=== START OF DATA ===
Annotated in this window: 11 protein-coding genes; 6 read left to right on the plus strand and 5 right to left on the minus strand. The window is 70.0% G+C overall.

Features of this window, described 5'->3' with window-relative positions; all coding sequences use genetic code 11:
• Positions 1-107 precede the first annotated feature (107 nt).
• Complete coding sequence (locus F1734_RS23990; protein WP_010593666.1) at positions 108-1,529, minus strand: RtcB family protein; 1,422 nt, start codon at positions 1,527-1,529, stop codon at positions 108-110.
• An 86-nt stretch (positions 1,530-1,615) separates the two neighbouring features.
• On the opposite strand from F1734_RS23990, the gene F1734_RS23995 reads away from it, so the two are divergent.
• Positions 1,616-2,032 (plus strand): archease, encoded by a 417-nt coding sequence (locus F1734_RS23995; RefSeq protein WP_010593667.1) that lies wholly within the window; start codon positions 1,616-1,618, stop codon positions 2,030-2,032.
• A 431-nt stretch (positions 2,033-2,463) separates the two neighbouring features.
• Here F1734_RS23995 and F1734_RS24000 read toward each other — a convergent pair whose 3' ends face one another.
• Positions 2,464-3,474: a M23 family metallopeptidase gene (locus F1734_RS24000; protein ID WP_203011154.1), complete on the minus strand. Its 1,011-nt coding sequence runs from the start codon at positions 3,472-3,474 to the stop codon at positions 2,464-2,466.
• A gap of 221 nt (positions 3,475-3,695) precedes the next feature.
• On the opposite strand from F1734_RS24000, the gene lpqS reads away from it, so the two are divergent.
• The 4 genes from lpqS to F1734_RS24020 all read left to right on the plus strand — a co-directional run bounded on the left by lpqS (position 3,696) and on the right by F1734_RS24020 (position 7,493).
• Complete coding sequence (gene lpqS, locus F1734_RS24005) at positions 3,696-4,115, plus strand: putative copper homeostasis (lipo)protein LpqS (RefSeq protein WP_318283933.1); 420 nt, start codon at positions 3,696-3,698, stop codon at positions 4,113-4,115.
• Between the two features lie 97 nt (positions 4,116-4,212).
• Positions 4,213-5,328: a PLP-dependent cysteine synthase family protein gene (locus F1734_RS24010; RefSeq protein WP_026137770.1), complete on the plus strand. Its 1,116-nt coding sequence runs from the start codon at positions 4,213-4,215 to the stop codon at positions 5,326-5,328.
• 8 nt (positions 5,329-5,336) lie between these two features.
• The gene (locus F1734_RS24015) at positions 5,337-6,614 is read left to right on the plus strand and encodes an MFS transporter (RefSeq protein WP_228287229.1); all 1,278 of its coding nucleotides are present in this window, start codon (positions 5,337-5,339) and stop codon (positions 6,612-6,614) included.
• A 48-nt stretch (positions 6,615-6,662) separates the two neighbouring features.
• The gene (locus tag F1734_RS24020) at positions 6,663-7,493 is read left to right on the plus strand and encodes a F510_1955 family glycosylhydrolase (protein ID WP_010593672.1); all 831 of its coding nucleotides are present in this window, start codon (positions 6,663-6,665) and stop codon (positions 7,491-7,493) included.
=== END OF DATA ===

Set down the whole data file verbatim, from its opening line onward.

Annotated in this window: 11 protein-coding genes; 6 read left to right on the plus strand and 5 right to left on the minus strand. The window is 70.0% G+C overall.

Features of this window, described 5'->3' with window-relative positions; all coding sequences use genetic code 11:
• Positions 1-107 precede the first annotated feature (107 nt).
• Complete coding sequence (locus F1734_RS23990; protein WP_010593666.1) at positions 108-1,529, minus strand: RtcB family protein; 1,422 nt, start codon at positions 1,527-1,529, stop codon at positions 108-110.
• An 86-nt stretch (positions 1,530-1,615) separates the two neighbouring features.
• On the opposite strand from F1734_RS23990, the gene F1734_RS23995 reads away from it, so the two are divergent.
• Positions 1,616-2,032 (plus strand): archease, encoded by a 417-nt coding sequence (locus F1734_RS23995; RefSeq protein WP_010593667.1) that lies wholly within the window; start codon positions 1,616-1,618, stop codon positions 2,030-2,032.
• A 431-nt stretch (positions 2,033-2,463) separates the two neighbouring features.
• Here F1734_RS23995 and F1734_RS24000 read toward each other — a convergent pair whose 3' ends face one another.
• Positions 2,464-3,474: a M23 family metallopeptidase gene (locus F1734_RS24000; protein ID WP_203011154.1), complete on the minus strand. Its 1,011-nt coding sequence runs from the start codon at positions 3,472-3,474 to the stop codon at positions 2,464-2,466.
• A gap of 221 nt (positions 3,475-3,695) precedes the next feature.
• On the opposite strand from F1734_RS24000, the gene lpqS reads away from it, so the two are divergent.
• The 4 genes from lpqS to F1734_RS24020 all read left to right on the plus strand — a co-directional run bounded on the left by lpqS (position 3,696) and on the right by F1734_RS24020 (position 7,493).
• Complete coding sequence (gene lpqS, locus F1734_RS24005) at positions 3,696-4,115, plus strand: putative copper homeostasis (lipo)protein LpqS (RefSeq protein WP_318283933.1); 420 nt, start codon at positions 3,696-3,698, stop codon at positions 4,113-4,115.
• Between the two features lie 97 nt (positions 4,116-4,212).
• Positions 4,213-5,328: a PLP-dependent cysteine synthase family protein gene (locus F1734_RS24010; RefSeq protein WP_026137770.1), complete on the plus strand. Its 1,116-nt coding sequence runs from the start codon at positions 4,213-4,215 to the stop codon at positions 5,326-5,328.
• 8 nt (positions 5,329-5,336) lie between these two features.
• The gene (locus F1734_RS24015) at positions 5,337-6,614 is read left to right on the plus strand and encodes an MFS transporter (RefSeq protein WP_228287229.1); all 1,278 of its coding nucleotides are present in this window, start codon (positions 5,337-5,339) and stop codon (positions 6,612-6,614) included.
• A 48-nt stretch (positions 6,615-6,662) separates the two neighbouring features.
• The gene (locus tag F1734_RS24020) at positions 6,663-7,493 is read left to right on the plus strand and encodes a F510_1955 family glycosylhydrolase (protein ID WP_010593672.1); all 831 of its coding nucleotides are present in this window, start codon (positions 6,663-6,665) and stop codon (positions 7,491-7,493) included.